Charity run advice needed

Having been bitten by the c25k bug and about to approach Week 8, my mind has got to thinking that I would like to put my new found "fitness skills" to good use for people less fortunate than me. So I was wondering what other folks in similar circs had done to investigate this?

I've never done a run for charity before and feel a bit apprehensive (another word for 'shy' really!!) about it. I've googled lots about it, but like most things with internet searching and research, I've been bombarded with so much information NONE of it has gone in and I'm more confused than ever!!

So, any thoughts are most welcome. I think I'd get a kick out of handing over even a fiver to a charity for which I'd used my new found running skills.

I look forward to reading your most welcome replies.

11 Replies

  • The running bug website has a search facility to find events in your local area broken down into 5k, 10k etc, I don't know if that might help you find something?

    Everyone is really friendly at these events so don't feel too nervous, remember that you are all there for the same reason so just go and enjoy yourself :D

    I did the Poppy Run last October, this year will only be its 3rd year so its still a nice small event, unfortunately it means there aren't that many of them. I personally find the Race for Life events a bit overwhelming as they are now so big.

    Good luck with whatever race you decide to do :)

  • Cheers for that. I hadn't come across the running bug site. Will take a look! Thnks so much.

  • Hi danzargo, I work for a local charity and we're always really grateful whenever someone does a run for us (can't say I've braved it myself yet but I'm working on it!). I'd say pick a charity that means something to you if possible but don't forget about smaller, local charities. The big national charities often have places up for grabs at high profile runs (you may be expected to raise a target amount) and you should be able to find out about these on their websites. Having someone running for you as a smaller charity can often raise vital funds and is also a great way to profile raise. If you check out your local volunteer centre or council for voluntary services (CVS) they will be able to tell you about your local charities - some won't have websites and you'll probably be surprised by just how many there are. Some areas have collaborative fundraising so it goes into a borough wide pot that small charities can then bid for but your CVS would be able to tell you if this is available in your area. Good luck and let us know how you get on!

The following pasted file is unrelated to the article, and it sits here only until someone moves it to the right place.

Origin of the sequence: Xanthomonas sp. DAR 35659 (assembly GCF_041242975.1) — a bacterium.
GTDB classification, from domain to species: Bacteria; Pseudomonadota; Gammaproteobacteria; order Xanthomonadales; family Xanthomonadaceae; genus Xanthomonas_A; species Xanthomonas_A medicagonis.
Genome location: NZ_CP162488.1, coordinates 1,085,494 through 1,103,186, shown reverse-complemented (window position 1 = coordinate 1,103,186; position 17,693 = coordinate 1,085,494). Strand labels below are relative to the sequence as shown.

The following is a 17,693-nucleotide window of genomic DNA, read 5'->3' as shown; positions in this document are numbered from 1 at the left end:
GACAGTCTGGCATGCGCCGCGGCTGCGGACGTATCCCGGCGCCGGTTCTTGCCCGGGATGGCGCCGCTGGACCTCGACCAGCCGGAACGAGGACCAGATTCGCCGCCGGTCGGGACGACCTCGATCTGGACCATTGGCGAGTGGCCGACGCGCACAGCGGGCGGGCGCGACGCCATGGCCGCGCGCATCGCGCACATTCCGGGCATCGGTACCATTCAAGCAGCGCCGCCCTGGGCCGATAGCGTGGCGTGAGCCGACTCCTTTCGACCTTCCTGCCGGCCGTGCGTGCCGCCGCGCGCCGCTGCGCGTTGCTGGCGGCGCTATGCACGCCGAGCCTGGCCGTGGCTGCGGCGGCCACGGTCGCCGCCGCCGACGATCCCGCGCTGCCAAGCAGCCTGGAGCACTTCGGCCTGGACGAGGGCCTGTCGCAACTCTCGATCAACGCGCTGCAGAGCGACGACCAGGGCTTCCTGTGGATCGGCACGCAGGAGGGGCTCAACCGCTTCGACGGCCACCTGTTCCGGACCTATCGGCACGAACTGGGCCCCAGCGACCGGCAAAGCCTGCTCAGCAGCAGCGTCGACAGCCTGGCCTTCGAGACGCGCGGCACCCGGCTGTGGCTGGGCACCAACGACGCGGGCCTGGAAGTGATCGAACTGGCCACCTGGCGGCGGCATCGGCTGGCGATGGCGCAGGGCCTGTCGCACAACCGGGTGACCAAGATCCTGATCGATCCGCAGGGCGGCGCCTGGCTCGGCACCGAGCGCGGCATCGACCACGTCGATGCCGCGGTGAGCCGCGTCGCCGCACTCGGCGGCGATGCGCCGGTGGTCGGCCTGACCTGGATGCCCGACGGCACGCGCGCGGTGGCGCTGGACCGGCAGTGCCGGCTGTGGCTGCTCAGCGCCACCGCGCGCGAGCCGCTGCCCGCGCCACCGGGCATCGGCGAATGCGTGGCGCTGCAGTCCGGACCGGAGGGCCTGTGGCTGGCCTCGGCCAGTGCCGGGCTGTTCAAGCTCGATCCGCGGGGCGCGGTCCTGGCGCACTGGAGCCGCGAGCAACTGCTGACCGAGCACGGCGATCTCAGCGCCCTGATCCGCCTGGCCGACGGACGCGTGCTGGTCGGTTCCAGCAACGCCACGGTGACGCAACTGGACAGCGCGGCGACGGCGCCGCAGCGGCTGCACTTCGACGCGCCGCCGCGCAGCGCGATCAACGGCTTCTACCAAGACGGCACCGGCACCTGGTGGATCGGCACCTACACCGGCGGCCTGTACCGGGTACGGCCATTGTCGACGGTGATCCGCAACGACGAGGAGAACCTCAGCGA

• That's really useful, thank you. Hadn't thought of smaller charities. Nice idea.

  • Unfortunately people don't tend to think of smaller charities as it's the big national ones that people are more aware of. In my charity we raise funds each year to hold a Christmas party for deprived/vulnerable children and their families so our fundraisers know that their efforts go into 'helping Father Christmas' to provide toys and a great party - it's nice to know exactly what the money you raise ends up being used for and the fact that it's local children makes it even better!

  • I think running for a small charity is a great idea! That said I ran in the local Race for Life (for Cancer UK) last Sunday and it was fabulous. It was my first organised event and I was very nervous. No need to be, everyone was so friendly, the atmosphere was very relaxed and there was a total mix of runners, joggers and walkers. No- one minded how slow you were, whether you ran or walked or how long it took. The fact that there were so many other people sort of carried you along and I ran faster than I expected. Raised a fair bit of money too - I think my friends were so bemused at the thought of me running 10K they thought they'd better sponsor me. So small or large - it's all good! Go for it! Good luck :-)

  • Thanks pingle. That's great.

  • I will be running my first charity run in July. I chose a charity i wanted to raise money for and went on their website which had a link to fundraising events and found that there was a local big fun run. If there is a charity you would like to help see if their website has a fundraising page :-)

  • Good plan. Thank you, I will definitely do that.

  • Our local Parkrun often has flyers or even reps of the charity coming along to highlight local small races. I pick ones that I believe in and that I believe I could manage! I usually just pay the admission and don't seek sponsorship otherwise family and friends begin to avoid you. I just ask them to give directly to the charity if they think it is worthwhile.

  • We've had this issue too. Hubbie doesn't qualify for race for life - wrong gender to care about cancer - but we've found a big fun run nearish us in September, where you can pick your charity.

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